Now, I understand why many lyrics have “I will (do something)” in them. Isn’t worship after all what we do for God in response to what God in Christ did for us? I think that’s true. There’s nothing wrong per se with singing “I will praise you”. There are many instances of that in the Psalms. However, as we look in the Psalms, we see how often what we do in response (“I will praise…”, “I will lift up…”) normally comes at the end of the Psalm. In the beginning, the focus is on God and what He has done, is doing, or will do. The greater emphasis seems to be on Him and what He’s done for us. What we do does come into view, but only in response to how wonderful God is. Therefore, I think the focus of our songs should be really on God and what He’s done for us, what he’s doing and what he’s going to do. This inspires heartfelt worship.

I don’t know about you, but everytime I sing about what God has done for me, I just want to praise and worship Him! Jesus died for my sins and yours. What can I give to Him but sing of his goodness!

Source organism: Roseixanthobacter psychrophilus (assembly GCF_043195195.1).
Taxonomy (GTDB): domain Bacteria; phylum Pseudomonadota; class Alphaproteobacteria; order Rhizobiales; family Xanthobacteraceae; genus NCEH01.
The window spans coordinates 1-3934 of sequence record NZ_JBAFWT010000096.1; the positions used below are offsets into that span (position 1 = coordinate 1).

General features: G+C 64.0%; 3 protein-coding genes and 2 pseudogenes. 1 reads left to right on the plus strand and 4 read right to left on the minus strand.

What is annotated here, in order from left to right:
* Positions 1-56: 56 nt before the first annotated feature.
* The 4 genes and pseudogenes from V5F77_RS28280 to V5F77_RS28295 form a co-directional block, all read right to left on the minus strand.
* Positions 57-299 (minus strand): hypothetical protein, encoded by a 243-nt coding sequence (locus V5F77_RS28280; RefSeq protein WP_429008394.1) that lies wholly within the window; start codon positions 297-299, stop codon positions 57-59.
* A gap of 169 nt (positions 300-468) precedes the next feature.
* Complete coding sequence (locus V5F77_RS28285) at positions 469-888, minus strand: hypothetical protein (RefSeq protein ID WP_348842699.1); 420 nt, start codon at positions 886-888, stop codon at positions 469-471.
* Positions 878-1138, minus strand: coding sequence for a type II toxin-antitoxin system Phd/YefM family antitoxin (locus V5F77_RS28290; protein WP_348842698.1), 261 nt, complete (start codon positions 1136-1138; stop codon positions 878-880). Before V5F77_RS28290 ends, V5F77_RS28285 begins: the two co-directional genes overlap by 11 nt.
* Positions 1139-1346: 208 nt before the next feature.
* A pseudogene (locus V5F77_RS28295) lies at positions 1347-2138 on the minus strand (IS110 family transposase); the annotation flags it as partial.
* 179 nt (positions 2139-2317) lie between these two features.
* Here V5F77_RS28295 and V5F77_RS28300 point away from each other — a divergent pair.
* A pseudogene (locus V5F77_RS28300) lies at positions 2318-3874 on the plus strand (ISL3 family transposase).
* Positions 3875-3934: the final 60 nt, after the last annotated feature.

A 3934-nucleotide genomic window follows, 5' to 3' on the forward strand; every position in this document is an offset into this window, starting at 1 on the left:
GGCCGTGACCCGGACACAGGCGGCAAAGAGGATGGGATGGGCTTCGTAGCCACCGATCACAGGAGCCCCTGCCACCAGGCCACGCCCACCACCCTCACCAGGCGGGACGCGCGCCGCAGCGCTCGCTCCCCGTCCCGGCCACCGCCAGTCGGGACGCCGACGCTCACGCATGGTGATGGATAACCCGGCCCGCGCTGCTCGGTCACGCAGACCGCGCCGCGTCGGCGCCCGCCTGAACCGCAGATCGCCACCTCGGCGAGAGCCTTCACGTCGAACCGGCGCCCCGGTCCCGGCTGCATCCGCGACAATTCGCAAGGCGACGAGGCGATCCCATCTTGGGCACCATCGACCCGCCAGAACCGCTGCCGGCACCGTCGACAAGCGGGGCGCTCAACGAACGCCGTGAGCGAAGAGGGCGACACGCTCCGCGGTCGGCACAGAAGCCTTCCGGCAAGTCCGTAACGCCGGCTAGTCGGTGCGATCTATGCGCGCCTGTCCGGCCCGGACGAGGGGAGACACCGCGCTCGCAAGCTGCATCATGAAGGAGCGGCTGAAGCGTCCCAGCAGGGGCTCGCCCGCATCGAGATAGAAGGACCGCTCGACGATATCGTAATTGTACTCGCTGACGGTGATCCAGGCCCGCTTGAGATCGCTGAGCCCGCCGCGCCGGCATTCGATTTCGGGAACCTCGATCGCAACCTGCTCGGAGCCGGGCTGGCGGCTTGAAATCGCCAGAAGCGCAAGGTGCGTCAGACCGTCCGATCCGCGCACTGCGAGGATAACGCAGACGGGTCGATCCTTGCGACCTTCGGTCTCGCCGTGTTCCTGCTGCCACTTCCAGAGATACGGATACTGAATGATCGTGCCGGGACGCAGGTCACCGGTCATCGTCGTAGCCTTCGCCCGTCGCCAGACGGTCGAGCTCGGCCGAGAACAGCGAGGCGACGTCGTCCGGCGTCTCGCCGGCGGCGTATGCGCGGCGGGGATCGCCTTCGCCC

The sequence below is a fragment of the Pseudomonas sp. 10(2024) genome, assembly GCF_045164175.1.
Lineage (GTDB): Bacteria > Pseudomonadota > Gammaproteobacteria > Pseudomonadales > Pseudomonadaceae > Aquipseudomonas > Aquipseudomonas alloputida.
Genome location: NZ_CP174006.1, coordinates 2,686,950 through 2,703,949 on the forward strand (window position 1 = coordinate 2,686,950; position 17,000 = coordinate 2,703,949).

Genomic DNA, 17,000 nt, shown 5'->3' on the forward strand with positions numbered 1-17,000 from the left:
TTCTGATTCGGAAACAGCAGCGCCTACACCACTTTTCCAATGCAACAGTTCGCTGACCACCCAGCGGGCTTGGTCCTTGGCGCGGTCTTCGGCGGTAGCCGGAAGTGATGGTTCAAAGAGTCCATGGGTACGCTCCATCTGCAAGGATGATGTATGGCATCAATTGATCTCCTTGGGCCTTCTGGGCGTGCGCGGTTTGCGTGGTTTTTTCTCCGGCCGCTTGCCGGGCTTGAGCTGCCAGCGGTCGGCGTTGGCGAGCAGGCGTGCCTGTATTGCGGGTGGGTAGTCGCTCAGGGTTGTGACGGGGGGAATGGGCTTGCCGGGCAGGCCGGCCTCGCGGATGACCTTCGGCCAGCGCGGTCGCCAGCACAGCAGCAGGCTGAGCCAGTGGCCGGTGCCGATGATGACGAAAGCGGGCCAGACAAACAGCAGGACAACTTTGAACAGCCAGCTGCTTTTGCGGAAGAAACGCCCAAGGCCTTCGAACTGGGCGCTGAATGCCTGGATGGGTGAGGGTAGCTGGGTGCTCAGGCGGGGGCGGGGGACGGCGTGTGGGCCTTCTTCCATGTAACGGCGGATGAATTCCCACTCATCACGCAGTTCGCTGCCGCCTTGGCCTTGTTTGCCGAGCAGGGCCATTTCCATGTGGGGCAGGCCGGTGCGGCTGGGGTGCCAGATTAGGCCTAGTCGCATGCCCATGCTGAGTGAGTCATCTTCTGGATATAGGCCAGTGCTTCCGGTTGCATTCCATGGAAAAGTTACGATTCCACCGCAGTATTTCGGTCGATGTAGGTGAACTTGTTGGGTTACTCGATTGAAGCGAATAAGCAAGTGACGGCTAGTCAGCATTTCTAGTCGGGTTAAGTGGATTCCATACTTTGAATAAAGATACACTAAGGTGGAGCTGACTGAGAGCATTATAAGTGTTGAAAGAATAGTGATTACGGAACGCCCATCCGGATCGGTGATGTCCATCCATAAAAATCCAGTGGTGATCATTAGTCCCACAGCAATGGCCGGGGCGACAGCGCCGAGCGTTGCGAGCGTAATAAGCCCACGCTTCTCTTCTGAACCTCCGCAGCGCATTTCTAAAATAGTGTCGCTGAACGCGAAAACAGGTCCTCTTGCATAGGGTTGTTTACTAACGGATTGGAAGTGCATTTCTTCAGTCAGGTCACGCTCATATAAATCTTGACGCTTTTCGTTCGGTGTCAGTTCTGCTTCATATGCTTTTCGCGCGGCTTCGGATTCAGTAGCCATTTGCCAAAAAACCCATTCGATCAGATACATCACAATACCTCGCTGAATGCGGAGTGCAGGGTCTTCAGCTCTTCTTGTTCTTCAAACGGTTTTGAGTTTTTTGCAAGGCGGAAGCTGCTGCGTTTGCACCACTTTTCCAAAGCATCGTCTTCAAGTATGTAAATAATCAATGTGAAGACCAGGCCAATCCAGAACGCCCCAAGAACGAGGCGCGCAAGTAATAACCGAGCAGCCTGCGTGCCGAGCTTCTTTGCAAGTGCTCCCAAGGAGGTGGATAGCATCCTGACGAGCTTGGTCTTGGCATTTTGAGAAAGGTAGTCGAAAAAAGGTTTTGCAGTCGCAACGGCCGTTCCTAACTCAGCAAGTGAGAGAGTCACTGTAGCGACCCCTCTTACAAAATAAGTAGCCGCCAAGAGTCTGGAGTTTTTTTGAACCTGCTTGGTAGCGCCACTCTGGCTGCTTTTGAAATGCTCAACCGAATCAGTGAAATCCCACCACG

To end, let me say that in the same way that I think it’s important to focus on God and His work in our songs, it’s important that we do the same in our sermons. It’s not wrong to exhort Christians to do things for God. However, the pattern in the Psalms for our songs (i.e. first on God and His work and then on what we do for Him in response) is the same pattern in the Epistles – which our sermons should model after. For example, in Ephesians 1-3, Paul talks firstly about what God has done for us in Christ. From chapters 4-6, he then exhorts us to live godly lives in response. First we need to hear God’s work for us. That not only glorifies Him but inspires faith and love in us. That gives us power to live for God. Without hearing about how good God is to us in Christ, we won’t have the power to live for Him.

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2 Comments

  1. Great post. I totally agree with you that worship and sermons should be God first, always.

    It’s sad to see that much of CCM has moved from the vertical, i.e. God’s glory and what He has done for us to the more horizontal, i.e. what we do and can do.

    As a wise pastor once said: “We are only able to love God because He loved us first.”

    Quite a good blog you’ve got here, I’ll be checking back often.

    Shalom Aleichem.